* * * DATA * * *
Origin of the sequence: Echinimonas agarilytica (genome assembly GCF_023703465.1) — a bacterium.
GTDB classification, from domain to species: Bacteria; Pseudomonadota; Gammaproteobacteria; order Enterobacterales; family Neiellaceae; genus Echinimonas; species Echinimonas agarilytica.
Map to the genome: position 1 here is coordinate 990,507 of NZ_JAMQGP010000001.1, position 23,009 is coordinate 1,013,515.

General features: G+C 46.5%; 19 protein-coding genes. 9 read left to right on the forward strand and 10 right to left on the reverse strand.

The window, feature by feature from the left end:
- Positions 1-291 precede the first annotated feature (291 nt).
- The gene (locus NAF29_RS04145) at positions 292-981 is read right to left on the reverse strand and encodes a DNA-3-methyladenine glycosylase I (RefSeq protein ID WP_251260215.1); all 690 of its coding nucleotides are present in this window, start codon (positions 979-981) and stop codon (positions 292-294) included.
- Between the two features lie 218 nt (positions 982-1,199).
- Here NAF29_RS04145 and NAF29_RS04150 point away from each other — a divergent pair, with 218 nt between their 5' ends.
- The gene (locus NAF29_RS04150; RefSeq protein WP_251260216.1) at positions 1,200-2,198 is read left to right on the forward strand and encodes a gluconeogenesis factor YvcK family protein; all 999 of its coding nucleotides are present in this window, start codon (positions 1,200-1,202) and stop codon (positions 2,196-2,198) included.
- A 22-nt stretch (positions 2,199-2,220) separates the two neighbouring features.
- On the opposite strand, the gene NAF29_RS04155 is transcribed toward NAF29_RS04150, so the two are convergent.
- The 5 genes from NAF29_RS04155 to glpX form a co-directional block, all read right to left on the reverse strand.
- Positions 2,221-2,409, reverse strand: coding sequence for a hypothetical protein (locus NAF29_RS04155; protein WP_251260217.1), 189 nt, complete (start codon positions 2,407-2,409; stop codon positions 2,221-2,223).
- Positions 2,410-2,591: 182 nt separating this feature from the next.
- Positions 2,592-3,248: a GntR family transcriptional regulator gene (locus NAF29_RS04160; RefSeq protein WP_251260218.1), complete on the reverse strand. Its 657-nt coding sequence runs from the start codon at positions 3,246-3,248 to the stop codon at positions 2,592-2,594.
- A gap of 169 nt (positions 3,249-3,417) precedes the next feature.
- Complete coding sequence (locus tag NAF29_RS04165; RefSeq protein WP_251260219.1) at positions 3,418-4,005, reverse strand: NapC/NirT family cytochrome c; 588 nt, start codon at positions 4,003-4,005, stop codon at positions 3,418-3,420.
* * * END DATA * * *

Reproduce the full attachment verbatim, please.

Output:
Origin of the sequence: Echinimonas agarilytica (genome assembly GCF_023703465.1) — a bacterium.
GTDB classification, from domain to species: Bacteria; Pseudomonadota; Gammaproteobacteria; order Enterobacterales; family Neiellaceae; genus Echinimonas; species Echinimonas agarilytica.
Map to the genome: position 1 here is coordinate 990,507 of NZ_JAMQGP010000001.1, position 23,009 is coordinate 1,013,515.

General features: G+C 46.5%; 19 protein-coding genes. 9 read left to right on the forward strand and 10 right to left on the reverse strand.

The window, feature by feature from the left end:
- Positions 1-291 precede the first annotated feature (291 nt).
- The gene (locus NAF29_RS04145) at positions 292-981 is read right to left on the reverse strand and encodes a DNA-3-methyladenine glycosylase I (RefSeq protein ID WP_251260215.1); all 690 of its coding nucleotides are present in this window, start codon (positions 979-981) and stop codon (positions 292-294) included.
- Between the two features lie 218 nt (positions 982-1,199).
- Here NAF29_RS04145 and NAF29_RS04150 point away from each other — a divergent pair, with 218 nt between their 5' ends.
- The gene (locus NAF29_RS04150; RefSeq protein WP_251260216.1) at positions 1,200-2,198 is read left to right on the forward strand and encodes a gluconeogenesis factor YvcK family protein; all 999 of its coding nucleotides are present in this window, start codon (positions 1,200-1,202) and stop codon (positions 2,196-2,198) included.
- A 22-nt stretch (positions 2,199-2,220) separates the two neighbouring features.
- On the opposite strand, the gene NAF29_RS04155 is transcribed toward NAF29_RS04150, so the two are convergent.
- The 5 genes from NAF29_RS04155 to glpX form a co-directional block, all read right to left on the reverse strand.
- Positions 2,221-2,409, reverse strand: coding sequence for a hypothetical protein (locus NAF29_RS04155; protein WP_251260217.1), 189 nt, complete (start codon positions 2,407-2,409; stop codon positions 2,221-2,223).
- Positions 2,410-2,591: 182 nt separating this feature from the next.
- Positions 2,592-3,248: a GntR family transcriptional regulator gene (locus NAF29_RS04160; RefSeq protein WP_251260218.1), complete on the reverse strand. Its 657-nt coding sequence runs from the start codon at positions 3,246-3,248 to the stop codon at positions 2,592-2,594.
- A gap of 169 nt (positions 3,249-3,417) precedes the next feature.
- Complete coding sequence (locus tag NAF29_RS04165; RefSeq protein WP_251260219.1) at positions 3,418-4,005, reverse strand: NapC/NirT family cytochrome c; 588 nt, start codon at positions 4,003-4,005, stop codon at positions 3,418-3,420.